s.program_name,
          isnull(s.login_name, '') as login,
          -- isnull(s.nt_domain, '') +'\'+ isnull(s.nt_user_name, ''),
          -- sch.parent_node_id,
          -- sch.scheduler_id,
          -- sch.status,
          -- sch.is_online,
          -- sch.preemptive_switches_count,
          -- sch.context_switches_count,
          -- sch.idle_switches_count,
          sch.current_tasks_count as TaskCnt,
          -- sch.runnable_tasks_count,
          sch.current_workers_count as workers,
          sch.active_workers_count as active,
          --sch.work_queue_count,
          sch.pending_disk_io_count as pendIO,
          sch.load_factor,
          -- sch.yield_count,
          s.status,
          s.cpu_time,
          s.memory_usage,
           s.total_scheduled_time,
          s.total_elapsed_time,
          s.reads,
          s.writes,
          s.logical_reads,
          c.session_id,
          c.node_affinity,
          c.num_reads,
          c.num_writes,
          c.last_read,
          c.last_write,
          r.session_id,
          r.request_id,
          r.start_time,
          datediff(second, r.start_time, getdate()) as diff_seconds, r.status, r.blocking_session_id, r.wait_type, r.wait_time, r.last_wait_type, r.wait_resource, r.cpu_time, r.total_elapsed_time, r.scheduler_id, r.reads, r.writes, r.logical_reads,

    t.task_state, t.context_switches_count, t.pending_io_count, t.pending_io_byte_count, t.scheduler_id, t.session_id, t.exec_context_id, t.request_id,

    w.status, w.is_preemptive, w.context_switch_count, w.pending_io_count, w.pending_io_byte_count, w.wait_started_ms_ticks, w.wait_resumed_ms_ticks, w.task_bound_ms_ticks, w.affinity, w.state, w.start_quantum, w.end_quantum, w.last_wait_type, w.quantum_used, w.max_quantum, w.boost_count,

    th.os_thread_id, th.status, th.kernel_time, th.usermode_time, th.stack_bytes_committed, th.stack_bytes_used, th.affinity,

    sch.parent_node_id, sch.scheduler_id, sch.cpu_id, sch.status, sch.is_online, sch.is_idle, sch.preemptive_switches_count, sch.context_switches_count, sch.idle_switches_count, sch.current_tasks_count, sch.runnable_tasks_count, sch.current_workers_count, sch.active_workers_count, sch.work_queue_count, sch.pending_disk_io_count, sch.load_factor, sch.yield_count

    from sys.dm_os_schedulers sch

    left outer join sys.dm_os_workers w on (sch.active_worker_address = w.worker_address)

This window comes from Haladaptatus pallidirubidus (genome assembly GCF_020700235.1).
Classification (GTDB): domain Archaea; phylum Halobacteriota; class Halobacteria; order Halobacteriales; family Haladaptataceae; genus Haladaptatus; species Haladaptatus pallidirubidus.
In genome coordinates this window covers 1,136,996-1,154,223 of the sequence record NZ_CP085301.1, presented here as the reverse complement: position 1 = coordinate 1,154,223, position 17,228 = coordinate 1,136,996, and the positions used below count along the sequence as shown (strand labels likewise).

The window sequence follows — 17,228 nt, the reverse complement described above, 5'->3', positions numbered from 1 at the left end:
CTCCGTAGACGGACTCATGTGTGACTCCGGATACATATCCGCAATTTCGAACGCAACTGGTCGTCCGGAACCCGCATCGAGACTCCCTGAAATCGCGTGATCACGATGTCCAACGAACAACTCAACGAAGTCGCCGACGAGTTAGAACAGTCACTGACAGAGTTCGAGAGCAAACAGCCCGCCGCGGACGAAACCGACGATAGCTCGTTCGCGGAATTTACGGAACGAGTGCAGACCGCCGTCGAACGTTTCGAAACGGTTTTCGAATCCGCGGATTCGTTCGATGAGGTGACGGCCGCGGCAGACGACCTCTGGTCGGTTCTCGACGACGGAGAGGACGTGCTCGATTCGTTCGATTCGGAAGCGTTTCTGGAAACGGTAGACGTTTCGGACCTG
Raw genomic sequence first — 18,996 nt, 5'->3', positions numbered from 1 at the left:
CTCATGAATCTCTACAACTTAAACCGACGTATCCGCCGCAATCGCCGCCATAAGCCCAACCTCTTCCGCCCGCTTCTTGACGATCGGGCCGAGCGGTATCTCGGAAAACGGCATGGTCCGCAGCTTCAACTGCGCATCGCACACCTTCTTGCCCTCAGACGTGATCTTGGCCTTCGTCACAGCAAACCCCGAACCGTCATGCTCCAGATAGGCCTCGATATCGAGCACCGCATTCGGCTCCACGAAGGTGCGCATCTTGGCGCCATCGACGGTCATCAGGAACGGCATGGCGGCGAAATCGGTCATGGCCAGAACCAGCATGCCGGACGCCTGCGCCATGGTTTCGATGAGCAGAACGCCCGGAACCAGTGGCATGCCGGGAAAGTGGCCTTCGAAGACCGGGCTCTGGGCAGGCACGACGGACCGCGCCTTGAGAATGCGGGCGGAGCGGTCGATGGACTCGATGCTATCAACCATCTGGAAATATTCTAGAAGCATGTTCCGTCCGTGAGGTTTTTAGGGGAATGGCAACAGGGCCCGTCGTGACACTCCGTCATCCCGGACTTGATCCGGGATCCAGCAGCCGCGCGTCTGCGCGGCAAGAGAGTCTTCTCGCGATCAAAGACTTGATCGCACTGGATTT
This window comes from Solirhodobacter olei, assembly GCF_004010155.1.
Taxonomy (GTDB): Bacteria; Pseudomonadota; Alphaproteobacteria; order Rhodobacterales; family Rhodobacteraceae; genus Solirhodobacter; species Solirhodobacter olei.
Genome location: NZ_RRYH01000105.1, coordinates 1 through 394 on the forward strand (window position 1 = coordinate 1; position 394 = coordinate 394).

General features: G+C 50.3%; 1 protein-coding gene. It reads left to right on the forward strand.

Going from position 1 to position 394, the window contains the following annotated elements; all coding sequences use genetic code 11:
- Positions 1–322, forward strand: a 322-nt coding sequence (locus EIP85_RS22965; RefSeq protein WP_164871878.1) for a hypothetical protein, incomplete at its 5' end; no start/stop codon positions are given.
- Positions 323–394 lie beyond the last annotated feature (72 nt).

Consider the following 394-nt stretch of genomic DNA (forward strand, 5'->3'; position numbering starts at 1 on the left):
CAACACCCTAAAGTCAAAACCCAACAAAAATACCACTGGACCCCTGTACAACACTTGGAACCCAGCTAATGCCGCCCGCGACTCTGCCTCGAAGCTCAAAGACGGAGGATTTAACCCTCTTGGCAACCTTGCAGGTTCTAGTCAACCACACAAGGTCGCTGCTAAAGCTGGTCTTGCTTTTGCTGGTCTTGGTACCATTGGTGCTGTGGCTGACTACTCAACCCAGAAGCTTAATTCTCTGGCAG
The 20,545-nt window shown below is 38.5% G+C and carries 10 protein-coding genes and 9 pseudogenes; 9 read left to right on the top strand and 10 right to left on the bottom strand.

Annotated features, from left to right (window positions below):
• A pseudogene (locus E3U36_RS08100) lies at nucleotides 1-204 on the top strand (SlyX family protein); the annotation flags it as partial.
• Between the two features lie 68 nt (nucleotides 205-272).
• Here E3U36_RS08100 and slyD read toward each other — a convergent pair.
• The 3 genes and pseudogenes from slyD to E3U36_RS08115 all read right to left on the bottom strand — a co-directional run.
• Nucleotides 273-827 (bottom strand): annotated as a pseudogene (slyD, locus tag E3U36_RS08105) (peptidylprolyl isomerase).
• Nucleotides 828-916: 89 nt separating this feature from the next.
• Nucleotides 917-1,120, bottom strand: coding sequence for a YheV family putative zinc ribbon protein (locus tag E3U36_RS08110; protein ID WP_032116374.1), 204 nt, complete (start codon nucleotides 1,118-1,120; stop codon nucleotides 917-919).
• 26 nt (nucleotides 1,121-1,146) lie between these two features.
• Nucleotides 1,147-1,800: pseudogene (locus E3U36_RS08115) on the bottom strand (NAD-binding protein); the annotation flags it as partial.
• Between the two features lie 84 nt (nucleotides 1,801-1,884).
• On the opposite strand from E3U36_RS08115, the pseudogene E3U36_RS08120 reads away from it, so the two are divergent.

left outer join sys.dm_os_threads th on (w.thread_address = th.thread_address)

    left outer join sys.dm_os_tasks t on (sch.active_worker_address = t.worker_address)

    left outer join sys.dm_exec_requests r on (t.session_id = r.session_id and t.request_id = r.request_id)

    left outer join sys.dm_exec_connections c on (r.connection_id = c.connection_id)

    left outer join sys.dm_exec_sessions s on (c.session_id = s.session_id)

    outer apply sys.dm_exec_sql_text(sql_handle) st

    -- outer apply sys.dm_exec_query_plan(plan_handle) qp

    cross join sys.dm_os_sys_info si

    where sch.scheduler_id < 255
    order by sch.cpu_id

    This will show you what each processor is doing at the moment when the query is executed. If there is a single job/query/script that causes the high CPU it will stand out.

    • Marked as answer by TarekF Thursday, February 23, 2017 8:46 AM
    Friday, November 25, 2016 5:52 PM
  • Thank you.

    This query shows the current running processor in memory, but it does not show the cpu_usage or percentage

    Regards,


    Monday, November 28, 2016 8:22 AM
  • At the moment in time you run the query you see what each processor is doing. Which means: The query in each of that procs utilizes that proc to 100%
    Monday, November 28, 2016 9:51 AM
  • correct.

    but if you have more than one query how do you know which one is causing the problem ? 


    Monday, November 28, 2016 12:00 PM
  • Normally if you do this query multiple times while the problem exists the one query that stays is the one that causes the problems. In my experiences (on bigger machines) the query causing the problem normally is parallelized, so you see the same query pop up on multiple schedulers...
    Monday, November 28, 2016 12:22 PM
  • How can I get the job name when running this query ?

    I have so many scheduled jobs that run at different time


    • Edited by TarekF Monday, November 28, 2016 3:51 PM
    Monday, November 28, 2016 3:51 PM
  • Hello,

    Appreciate any help regarding the above query.

    Regards,

    Tarek

    Friday, December 2, 2016 7:39 AM